Bo Cooper is a 26-year-old fire fighter from Fort McMurray who is currently at Bethesda Naval Hospital in Maryland receiving a cutting edge treatment for leukemia. Not yet approved in Canada, this Cat T Cell therapy has a great chance to save Bo’s life. He is in the middle of the process right now, thanks to a fundraising miracle that is taking place in northern Alberta.
Rob van Hecke, the spokesperson for this unparalleled effort was my guest on IMPACT, a weekly radio show on KAOS 91.1, a collaboration with FuseSocial. He provided an update on the treatment that Bo is receiving down in the states.
“Bo has had his treatment and is now in the expected stages of the trial where he is having his reaction to the Car T cells,” said van Hecke. “He is sick right now, but the doctors are very positive. They are seeing signs of the Car T cells working in his body.”
The procedure has show a 90-percent success rate is very expensive and is not covered in Canada. With total expenses expected to be in the $650,000 US range, around $900,000 CAN is going to need to be raised. That fundraising effort began on November 25th and, as of about a week ago, has generated over $780,000.
“Everybody here in Fort McMurray has had different ideas for events,” shared van Hecke. “They’ve opened up their hearts and their wallets. It’s been amazing. I really don’t know what other words to use.”
Faced with an opportunity to give Bo a fighting chance, family and friends looked at all the options. In the end, they put out the call for help. Even as our community faced its most significant downturn in a generation, people of all ages and financial circumstances answered the call. The urgency of the need ignited a response, that literally spread like wildfire.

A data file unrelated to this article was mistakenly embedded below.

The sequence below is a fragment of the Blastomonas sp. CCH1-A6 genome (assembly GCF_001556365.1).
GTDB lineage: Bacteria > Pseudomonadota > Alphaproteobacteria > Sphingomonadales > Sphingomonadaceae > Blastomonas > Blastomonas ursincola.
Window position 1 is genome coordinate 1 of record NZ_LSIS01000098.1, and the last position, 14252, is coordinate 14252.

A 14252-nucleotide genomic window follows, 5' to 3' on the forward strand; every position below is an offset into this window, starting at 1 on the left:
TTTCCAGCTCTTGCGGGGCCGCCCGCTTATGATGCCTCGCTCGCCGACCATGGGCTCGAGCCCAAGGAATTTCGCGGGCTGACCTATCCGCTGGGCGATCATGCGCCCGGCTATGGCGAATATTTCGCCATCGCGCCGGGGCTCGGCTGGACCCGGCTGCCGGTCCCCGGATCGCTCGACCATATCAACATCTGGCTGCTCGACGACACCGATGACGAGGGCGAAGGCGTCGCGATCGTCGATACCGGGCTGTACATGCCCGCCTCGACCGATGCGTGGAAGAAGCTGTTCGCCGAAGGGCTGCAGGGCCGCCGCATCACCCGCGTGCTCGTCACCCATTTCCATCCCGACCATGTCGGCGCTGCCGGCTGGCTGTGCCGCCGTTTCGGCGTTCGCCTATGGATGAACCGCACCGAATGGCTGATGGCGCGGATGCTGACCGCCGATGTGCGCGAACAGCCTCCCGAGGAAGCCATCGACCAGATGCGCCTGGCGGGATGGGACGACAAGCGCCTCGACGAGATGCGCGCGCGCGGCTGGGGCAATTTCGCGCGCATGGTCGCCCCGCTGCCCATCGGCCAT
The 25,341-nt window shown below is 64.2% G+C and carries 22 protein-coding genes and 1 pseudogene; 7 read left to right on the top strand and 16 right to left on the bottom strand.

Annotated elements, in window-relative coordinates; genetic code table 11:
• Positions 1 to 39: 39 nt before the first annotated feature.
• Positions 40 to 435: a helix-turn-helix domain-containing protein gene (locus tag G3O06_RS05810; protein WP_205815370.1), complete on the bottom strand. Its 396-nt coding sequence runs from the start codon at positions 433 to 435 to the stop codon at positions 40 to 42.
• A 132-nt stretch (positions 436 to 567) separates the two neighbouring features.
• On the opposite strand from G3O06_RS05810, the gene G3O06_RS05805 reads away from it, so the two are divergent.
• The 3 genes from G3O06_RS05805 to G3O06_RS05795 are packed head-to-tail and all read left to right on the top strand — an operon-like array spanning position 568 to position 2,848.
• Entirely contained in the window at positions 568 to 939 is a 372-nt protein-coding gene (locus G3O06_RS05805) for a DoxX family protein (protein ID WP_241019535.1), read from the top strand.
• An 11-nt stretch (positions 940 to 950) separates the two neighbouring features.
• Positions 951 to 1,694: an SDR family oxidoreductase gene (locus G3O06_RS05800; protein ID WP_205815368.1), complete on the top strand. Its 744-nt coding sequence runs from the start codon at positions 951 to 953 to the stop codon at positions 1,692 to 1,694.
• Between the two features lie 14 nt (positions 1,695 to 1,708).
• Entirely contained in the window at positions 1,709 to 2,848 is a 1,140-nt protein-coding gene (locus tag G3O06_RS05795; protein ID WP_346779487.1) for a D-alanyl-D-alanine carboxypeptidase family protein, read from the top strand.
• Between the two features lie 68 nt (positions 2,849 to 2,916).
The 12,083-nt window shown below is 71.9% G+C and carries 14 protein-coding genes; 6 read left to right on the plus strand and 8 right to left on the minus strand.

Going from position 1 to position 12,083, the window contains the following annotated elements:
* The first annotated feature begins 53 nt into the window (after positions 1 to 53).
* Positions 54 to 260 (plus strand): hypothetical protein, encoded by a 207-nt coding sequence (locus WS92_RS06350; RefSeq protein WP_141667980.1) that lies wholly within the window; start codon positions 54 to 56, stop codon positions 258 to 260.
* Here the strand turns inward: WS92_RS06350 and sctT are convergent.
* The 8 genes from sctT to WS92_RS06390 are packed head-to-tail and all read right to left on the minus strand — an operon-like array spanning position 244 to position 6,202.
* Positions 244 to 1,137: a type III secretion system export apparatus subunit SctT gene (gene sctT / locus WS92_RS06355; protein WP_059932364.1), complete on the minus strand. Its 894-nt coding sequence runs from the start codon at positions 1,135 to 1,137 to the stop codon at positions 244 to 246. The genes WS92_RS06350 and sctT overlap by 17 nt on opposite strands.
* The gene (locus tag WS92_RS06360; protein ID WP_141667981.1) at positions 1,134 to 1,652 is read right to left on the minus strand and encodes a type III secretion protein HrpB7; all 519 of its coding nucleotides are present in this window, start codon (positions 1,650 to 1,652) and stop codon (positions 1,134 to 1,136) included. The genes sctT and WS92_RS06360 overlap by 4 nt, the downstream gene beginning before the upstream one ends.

“The GoFundMe had a huge response in the first couple of days,” said Rob. “Then I started the Facebook page. Within an hour of starting the page we had 2,000 followers.”
What stood out for me as a significant tipping point was a video that showed Bo’s dad Rob Cooper, doing a radio interview. As a parent, I felt his desperation. I was not alone.
“There was a lot of emotion displayed in some of the media interviews,” he said. “As hard as it was, just telling the story and hearing the personal aspect of it was what really touched people. The heaviness in the room that day – there wasn’t a dry eye; the cameraman, the radio person, everybody. It was a tough moment.”
That video, combined with an unparalleled spread on social media, contributed to an outpouring of support that resulted in a period of time when over $100,000 being raised weekly.
“There are people who don’t know Bo and have taken this to a personal level,” said Rob. “They want to see this through to the end. They want to do absolutely everything they can to help this man they don’t even know. This has become a personal venture for people.”
From a community that has often been vilified by mainstream media, this demonstration of compassion and generosity is a story that deserves to be told.
“I’d like to see Chatelaine or any of those other magazines step up,” said van Hecke. “Tell this story and talk about how great the people of Fort McMurray have been and how great they are.”